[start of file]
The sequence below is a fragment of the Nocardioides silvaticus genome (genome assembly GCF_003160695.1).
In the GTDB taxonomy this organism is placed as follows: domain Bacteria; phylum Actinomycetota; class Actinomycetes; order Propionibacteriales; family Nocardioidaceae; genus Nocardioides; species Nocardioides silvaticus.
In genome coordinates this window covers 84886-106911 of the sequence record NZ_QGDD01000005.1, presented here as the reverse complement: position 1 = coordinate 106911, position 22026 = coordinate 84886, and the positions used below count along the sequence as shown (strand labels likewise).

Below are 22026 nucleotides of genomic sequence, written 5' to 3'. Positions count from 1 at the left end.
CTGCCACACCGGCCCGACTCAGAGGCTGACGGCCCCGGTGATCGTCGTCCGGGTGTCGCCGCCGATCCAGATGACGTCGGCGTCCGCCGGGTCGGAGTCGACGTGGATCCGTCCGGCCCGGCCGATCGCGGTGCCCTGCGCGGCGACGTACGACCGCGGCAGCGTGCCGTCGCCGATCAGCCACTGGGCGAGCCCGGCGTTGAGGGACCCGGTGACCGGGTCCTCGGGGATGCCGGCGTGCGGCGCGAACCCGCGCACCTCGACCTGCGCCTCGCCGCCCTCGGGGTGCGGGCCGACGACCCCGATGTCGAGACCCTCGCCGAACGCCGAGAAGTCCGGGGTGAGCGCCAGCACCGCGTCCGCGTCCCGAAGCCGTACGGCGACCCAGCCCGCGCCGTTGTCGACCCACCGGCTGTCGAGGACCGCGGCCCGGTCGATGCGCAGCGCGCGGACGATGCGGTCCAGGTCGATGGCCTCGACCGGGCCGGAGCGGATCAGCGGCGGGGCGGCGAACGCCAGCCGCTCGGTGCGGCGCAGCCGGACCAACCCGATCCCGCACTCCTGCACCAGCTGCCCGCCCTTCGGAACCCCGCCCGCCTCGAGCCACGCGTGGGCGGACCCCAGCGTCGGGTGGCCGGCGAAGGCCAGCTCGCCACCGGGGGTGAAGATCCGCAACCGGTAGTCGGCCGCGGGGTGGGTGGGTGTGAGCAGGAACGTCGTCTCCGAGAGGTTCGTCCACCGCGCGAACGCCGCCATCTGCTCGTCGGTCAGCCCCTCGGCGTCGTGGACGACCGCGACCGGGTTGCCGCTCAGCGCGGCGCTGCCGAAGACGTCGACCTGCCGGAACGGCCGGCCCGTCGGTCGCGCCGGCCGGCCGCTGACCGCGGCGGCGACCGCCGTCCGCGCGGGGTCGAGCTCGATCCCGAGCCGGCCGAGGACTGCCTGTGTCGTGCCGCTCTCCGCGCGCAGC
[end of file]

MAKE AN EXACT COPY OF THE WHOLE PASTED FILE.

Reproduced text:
The sequence below is a fragment of the Nocardioides silvaticus genome (genome assembly GCF_003160695.1).
In the GTDB taxonomy this organism is placed as follows: domain Bacteria; phylum Actinomycetota; class Actinomycetes; order Propionibacteriales; family Nocardioidaceae; genus Nocardioides; species Nocardioides silvaticus.
In genome coordinates this window covers 84886-106911 of the sequence record NZ_QGDD01000005.1, presented here as the reverse complement: position 1 = coordinate 106911, position 22026 = coordinate 84886, and the positions used below count along the sequence as shown (strand labels likewise).

Below are 22026 nucleotides of genomic sequence, written 5' to 3'. Positions count from 1 at the left end.
CTGCCACACCGGCCCGACTCAGAGGCTGACGGCCCCGGTGATCGTCGTCCGGGTGTCGCCGCCGATCCAGATGACGTCGGCGTCCGCCGGGTCGGAGTCGACGTGGATCCGTCCGGCCCGGCCGATCGCGGTGCCCTGCGCGGCGACGTACGACCGCGGCAGCGTGCCGTCGCCGATCAGCCACTGGGCGAGCCCGGCGTTGAGGGACCCGGTGACCGGGTCCTCGGGGATGCCGGCGTGCGGCGCGAACCCGCGCACCTCGACCTGCGCCTCGCCGCCCTCGGGGTGCGGGCCGACGACCCCGATGTCGAGACCCTCGCCGAACGCCGAGAAGTCCGGGGTGAGCGCCAGCACCGCGTCCGCGTCCCGAAGCCGTACGGCGACCCAGCCCGCGCCGTTGTCGACCCACCGGCTGTCGAGGACCGCGGCCCGGTCGATGCGCAGCGCGCGGACGATGCGGTCCAGGTCGATGGCCTCGACCGGGCCGGAGCGGATCAGCGGCGGGGCGGCGAACGCCAGCCGCTCGGTGCGGCGCAGCCGGACCAACCCGATCCCGCACTCCTGCACCAGCTGCCCGCCCTTCGGAACCCCGCCCGCCTCGAGCCACGCGTGGGCGGACCCCAGCGTCGGGTGGCCGGCGAAGGCCAGCTCGCCACCGGGGGTGAAGATCCGCAACCGGTAGTCGGCCGCGGGGTGGGTGGGTGTGAGCAGGAACGTCGTCTCCGAGAGGTTCGTCCACCGCGCGAACGCCGCCATCTGCTCGTCGGTCAGCCCCTCGGCGTCGTGGACGACCGCGACCGGGTTGCCGCTCAGCGCGGCGCTGCCGAAGACGTCGACCTGCCGGAACGGCCGGCCCGTCGGTCGCGCCGGCCGGCCGCTGACCGCGGCGGCGACCGCCGTCCGCGCGGGGTCGAGCTCGATCCCGAGCCGGCCGAGGACTGCCTGTGTCGTGCCGCTCTCCGCGCGCAGC